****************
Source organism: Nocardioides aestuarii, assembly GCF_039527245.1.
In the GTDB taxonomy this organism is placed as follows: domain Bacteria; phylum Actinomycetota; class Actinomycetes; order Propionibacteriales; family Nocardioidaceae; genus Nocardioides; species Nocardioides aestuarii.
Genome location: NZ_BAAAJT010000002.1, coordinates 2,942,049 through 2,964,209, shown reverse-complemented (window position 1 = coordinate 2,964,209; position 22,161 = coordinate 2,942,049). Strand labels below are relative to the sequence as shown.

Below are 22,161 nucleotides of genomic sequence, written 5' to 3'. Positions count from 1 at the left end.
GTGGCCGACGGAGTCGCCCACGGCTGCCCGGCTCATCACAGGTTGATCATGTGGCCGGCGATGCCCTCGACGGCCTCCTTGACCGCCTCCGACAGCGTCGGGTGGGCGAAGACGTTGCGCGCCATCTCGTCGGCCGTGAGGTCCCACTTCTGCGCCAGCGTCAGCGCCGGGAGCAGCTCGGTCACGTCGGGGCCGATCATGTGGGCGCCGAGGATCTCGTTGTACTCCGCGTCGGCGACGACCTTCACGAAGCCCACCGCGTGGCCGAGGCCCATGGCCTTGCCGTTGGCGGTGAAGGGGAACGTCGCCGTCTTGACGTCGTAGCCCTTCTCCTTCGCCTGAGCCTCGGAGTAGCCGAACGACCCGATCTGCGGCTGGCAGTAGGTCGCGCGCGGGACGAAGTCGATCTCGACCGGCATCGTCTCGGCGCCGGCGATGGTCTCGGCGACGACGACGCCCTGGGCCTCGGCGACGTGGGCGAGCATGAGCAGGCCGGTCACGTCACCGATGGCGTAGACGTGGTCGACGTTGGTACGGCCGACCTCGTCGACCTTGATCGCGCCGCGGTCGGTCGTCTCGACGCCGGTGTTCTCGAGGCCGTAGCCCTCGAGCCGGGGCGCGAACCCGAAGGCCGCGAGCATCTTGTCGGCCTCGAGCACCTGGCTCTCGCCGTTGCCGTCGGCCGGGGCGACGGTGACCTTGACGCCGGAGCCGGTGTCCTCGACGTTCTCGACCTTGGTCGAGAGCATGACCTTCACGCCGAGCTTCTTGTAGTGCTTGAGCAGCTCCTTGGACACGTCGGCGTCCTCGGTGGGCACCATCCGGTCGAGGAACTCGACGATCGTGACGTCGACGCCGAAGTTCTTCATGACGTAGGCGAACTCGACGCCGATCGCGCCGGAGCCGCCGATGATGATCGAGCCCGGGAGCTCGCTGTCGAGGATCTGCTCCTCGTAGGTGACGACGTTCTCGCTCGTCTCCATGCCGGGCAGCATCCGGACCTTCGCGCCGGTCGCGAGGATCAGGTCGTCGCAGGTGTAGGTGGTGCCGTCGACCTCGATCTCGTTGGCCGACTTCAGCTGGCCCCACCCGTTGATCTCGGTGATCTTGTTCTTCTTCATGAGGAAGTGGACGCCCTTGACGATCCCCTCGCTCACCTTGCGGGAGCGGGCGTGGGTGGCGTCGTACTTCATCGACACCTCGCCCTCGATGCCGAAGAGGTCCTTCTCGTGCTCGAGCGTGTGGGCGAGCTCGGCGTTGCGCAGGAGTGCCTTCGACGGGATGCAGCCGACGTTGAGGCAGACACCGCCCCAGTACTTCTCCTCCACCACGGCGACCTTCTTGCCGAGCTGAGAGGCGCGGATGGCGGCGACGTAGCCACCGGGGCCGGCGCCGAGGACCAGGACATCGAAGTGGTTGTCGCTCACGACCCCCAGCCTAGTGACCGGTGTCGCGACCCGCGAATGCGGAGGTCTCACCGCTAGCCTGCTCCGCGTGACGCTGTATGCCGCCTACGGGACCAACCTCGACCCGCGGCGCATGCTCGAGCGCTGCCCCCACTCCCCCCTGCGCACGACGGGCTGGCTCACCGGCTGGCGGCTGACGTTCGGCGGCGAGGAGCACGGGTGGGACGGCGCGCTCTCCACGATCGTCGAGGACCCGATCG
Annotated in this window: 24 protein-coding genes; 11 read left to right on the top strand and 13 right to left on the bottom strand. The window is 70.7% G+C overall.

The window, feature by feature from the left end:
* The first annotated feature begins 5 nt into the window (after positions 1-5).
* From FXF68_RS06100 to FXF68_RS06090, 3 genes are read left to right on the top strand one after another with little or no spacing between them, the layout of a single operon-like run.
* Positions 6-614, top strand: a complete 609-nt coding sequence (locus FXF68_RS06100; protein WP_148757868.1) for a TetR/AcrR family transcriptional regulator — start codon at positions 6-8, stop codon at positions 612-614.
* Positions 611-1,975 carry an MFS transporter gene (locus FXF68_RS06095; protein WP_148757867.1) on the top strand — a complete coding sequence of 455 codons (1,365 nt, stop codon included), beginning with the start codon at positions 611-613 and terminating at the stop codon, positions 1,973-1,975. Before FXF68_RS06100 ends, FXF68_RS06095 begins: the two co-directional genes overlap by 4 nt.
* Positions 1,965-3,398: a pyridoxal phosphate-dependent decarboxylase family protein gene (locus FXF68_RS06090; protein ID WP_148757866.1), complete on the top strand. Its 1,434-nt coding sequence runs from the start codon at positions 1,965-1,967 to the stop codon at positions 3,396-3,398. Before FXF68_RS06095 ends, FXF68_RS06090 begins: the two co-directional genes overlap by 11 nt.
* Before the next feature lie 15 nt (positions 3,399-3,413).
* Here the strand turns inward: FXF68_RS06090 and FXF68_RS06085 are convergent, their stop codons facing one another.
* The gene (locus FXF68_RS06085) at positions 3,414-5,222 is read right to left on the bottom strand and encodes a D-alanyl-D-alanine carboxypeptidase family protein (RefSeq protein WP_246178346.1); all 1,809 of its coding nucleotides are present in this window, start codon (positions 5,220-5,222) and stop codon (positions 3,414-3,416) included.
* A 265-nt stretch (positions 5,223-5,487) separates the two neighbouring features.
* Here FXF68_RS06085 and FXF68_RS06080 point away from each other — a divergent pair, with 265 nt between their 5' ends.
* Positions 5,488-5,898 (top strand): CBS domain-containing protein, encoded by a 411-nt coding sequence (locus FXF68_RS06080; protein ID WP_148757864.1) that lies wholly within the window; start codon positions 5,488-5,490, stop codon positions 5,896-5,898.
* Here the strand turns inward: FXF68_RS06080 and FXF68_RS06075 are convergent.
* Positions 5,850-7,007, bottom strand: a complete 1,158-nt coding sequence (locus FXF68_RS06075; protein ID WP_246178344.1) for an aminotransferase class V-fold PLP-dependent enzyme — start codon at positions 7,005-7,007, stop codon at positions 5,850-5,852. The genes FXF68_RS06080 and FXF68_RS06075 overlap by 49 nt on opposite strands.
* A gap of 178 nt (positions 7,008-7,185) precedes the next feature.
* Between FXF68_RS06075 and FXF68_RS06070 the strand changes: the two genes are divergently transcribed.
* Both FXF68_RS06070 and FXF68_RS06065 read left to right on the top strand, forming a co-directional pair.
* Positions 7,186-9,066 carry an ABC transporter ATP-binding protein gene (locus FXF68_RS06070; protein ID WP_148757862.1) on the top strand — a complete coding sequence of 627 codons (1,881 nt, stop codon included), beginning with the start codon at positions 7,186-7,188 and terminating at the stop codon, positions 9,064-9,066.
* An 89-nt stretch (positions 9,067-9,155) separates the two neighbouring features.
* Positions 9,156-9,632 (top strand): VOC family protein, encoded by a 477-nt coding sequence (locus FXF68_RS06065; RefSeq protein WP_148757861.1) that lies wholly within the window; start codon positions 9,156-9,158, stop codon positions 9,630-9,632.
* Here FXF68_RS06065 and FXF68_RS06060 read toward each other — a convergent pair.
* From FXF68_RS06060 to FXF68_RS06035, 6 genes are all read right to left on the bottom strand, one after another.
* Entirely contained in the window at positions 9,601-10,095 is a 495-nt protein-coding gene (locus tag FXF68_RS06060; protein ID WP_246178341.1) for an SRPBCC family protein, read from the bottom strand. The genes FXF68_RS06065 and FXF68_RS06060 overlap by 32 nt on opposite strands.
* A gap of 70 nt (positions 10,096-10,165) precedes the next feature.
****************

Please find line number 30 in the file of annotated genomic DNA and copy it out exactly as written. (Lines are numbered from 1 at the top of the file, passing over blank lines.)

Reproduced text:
* A gap of 70 nt (positions 10,096-10,165) precedes the next feature.